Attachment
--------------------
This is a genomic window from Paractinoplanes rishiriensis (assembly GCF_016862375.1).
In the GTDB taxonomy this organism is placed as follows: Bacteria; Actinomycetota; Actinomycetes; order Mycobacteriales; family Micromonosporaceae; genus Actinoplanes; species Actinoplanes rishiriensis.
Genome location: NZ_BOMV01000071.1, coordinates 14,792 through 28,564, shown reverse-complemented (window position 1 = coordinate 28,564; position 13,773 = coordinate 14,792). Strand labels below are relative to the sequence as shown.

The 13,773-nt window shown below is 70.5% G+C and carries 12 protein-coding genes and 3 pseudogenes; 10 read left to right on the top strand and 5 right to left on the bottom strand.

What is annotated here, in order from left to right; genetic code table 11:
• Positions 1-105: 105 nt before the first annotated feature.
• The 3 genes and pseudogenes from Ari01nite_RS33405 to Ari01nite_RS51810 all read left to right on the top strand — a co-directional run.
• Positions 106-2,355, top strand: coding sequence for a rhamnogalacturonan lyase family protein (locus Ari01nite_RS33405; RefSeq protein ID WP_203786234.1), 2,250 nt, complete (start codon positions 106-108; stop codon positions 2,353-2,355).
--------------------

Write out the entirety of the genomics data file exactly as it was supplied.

This is a genomic window from Paractinoplanes rishiriensis (assembly GCF_016862375.1).
In the GTDB taxonomy this organism is placed as follows: Bacteria; Actinomycetota; Actinomycetes; order Mycobacteriales; family Micromonosporaceae; genus Actinoplanes; species Actinoplanes rishiriensis.
Genome location: NZ_BOMV01000071.1, coordinates 14,792 through 28,564, shown reverse-complemented (window position 1 = coordinate 28,564; position 13,773 = coordinate 14,792). Strand labels below are relative to the sequence as shown.

The 13,773-nt window shown below is 70.5% G+C and carries 12 protein-coding genes and 3 pseudogenes; 10 read left to right on the top strand and 5 right to left on the bottom strand.

What is annotated here, in order from left to right; genetic code table 11:
• Positions 1-105: 105 nt before the first annotated feature.
• The 3 genes and pseudogenes from Ari01nite_RS33405 to Ari01nite_RS51810 all read left to right on the top strand — a co-directional run.
• Positions 106-2,355, top strand: coding sequence for a rhamnogalacturonan lyase family protein (locus Ari01nite_RS33405; RefSeq protein ID WP_203786234.1), 2,250 nt, complete (start codon positions 106-108; stop codon positions 2,353-2,355).